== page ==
The Politics of Disaster Coverage

Three years ago, the Measuring the State of Disaster Philanthropy report mined the database at the Tyndall Report to investigate how the American public forms its impressions of disasters, both here and abroad, from the news media.
That investigation, in 2015, arrived at three main conclusions:

  1. The American network newscasts, being American, devote disproportionate attention to natural disasters that happen on their home soil rather than internationally.
  2. Being video news outlets, these newscasts give preference to disasters that are destructive, acute and telegenic, rather than chronic and gradually deteriorating.
  3. The combination of these two factors means that the hardiest perennial disasters to attract coverage are the domestic storms of the Atlantic hurricane season.

Imagine, then, the sense of vindication when the annual statistics for the 2017 Year in Review were compiled!
Amid all of the country’s political drama, three of the top ten most heavily covered stories of the year were Atlantic hurricanes: Harvey and its flooding rains around Houston; Irma and its storm track across the Florida Keys; and Maria’s devastating wipeout of Puerto Rico. Not only was each of these storms in the year’s top ten, the volume of coverage they attracted placed them among the top ten hurricanes in the Tyndall Report’s entire three-decade-long data series.
Of course, it is impossible to banish politics altogether from these disaster stories. For example, back in 2005, the massive coverage triggered by Hurricane Katrina eventually spread from disaster pure and simple to questions concerning the competence—or lack thereof—of the Army Corps of Engineers and the protections—or lack thereof—for poor, urban, African-American populations. To a lesser extent in 2017, the inundation created by Hurricane Harvey in Houston and its suburbs eventually led to questions concerning the city’s rapid, unregulated, sprawl and the urban necessities of zoning, reservoir planning and unpaved parkland.
The parallel with Katrina is yet more instructive when it comes to Hurricane Maria. When the final death toll is eventually counted, it may be that the consequences of the months-long electricity outage throughout the rural heartland of the Commonwealth of Puerto Rico will turn out to be just as fatal as the floods that wiped out the poor neighborhoods of New Orleans. And just as Katrina created a mass migration of flooded Louisianans to Texas, Maria prompted an exodus of powerless Puertoriquenos to Florida.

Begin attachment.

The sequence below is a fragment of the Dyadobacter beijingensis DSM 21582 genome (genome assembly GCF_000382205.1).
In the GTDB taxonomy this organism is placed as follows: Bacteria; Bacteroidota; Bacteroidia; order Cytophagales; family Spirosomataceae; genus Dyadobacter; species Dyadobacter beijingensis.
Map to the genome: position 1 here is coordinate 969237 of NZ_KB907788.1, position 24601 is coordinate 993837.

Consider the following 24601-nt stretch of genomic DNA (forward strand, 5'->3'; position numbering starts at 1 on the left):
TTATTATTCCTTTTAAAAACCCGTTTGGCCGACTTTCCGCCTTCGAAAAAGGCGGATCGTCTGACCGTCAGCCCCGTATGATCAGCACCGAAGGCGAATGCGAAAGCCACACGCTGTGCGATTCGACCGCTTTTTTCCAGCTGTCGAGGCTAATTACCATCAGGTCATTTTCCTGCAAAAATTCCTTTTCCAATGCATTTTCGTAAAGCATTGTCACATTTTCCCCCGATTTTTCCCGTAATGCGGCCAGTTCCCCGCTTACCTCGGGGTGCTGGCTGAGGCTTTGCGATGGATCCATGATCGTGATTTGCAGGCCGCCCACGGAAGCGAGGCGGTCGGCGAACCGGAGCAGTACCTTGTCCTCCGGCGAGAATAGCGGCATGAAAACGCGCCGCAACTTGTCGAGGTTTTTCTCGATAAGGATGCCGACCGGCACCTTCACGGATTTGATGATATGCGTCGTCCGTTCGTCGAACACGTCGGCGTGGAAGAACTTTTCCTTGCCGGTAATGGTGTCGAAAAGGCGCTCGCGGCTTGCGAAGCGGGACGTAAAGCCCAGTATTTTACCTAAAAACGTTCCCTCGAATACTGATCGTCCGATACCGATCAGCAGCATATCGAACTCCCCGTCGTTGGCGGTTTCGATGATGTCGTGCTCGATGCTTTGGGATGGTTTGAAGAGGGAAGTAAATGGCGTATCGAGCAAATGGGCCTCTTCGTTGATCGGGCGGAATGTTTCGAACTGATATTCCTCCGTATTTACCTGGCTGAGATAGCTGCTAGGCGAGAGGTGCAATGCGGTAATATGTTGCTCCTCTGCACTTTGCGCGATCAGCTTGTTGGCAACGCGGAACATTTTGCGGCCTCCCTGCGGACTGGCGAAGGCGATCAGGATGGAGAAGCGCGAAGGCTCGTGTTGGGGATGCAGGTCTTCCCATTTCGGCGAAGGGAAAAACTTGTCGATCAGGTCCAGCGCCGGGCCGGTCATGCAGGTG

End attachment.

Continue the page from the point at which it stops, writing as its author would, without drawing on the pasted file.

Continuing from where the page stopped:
Yet the minutes of coverage devoted to Maria (186 on all three newscasts combined) were not even as many as those accorded to Harvey (272) and Irma (216), let alone the massive coverage devoted to Katrina (1153) in the year of that disaster.
It turns out that our initial conclusions from our 2015 investigation need a slight tweak.
First, let’s not forget the obvious. Novelty is a key component of newsworthiness. The fact that Maria was the third major hurricane of the season meant that much of its drama was by that time no longer shocking but repetitiously redundant.
Second, the equation of hurricanes with “acute and telegenic” disasters compared with those that are “chronic and gradually deteriorating” does not neatly apply for Maria, since it was both: the storm was acute, while the power blackout was chronic. Since the death toll was largely the fault of the latter, the seriousness of the disaster was not reflected in its coverage.
Third, it is not enough to state that “American” disasters attract disproportionate attention. Puerto Rico was not treated as fully American by the American broadcast networks. Instead, it was treated as non-American in that it is not on the mainland and therefore harder to reach; non-American in that it is Spanish speaking and therefore traditionally covered by Univision and Telemundo, not ABC-CBS-NBC; and crucially, non-American in that its citizens are second-class, denied full and equal representation in the halls of Congress—thereby rendering impotent political demands for a vigorous federal response.
Its colonial status was part of the reason why the island’s electricity grid was underdeveloped and vulnerable in the first place. Once disaster struck, its colonial status was part of the reason its fatal consequences were not treated by the mainstream media with the attention that fully-fledged, English-speaking, American citizens on the mainland would automatically expect.
So the news of 2017 serves as a useful reminder: headline-grabbing disasters are still political phenomena, even when the prominence they achieve in the news agenda is apparently a respite from contentious politics.

Andrew Tyndall

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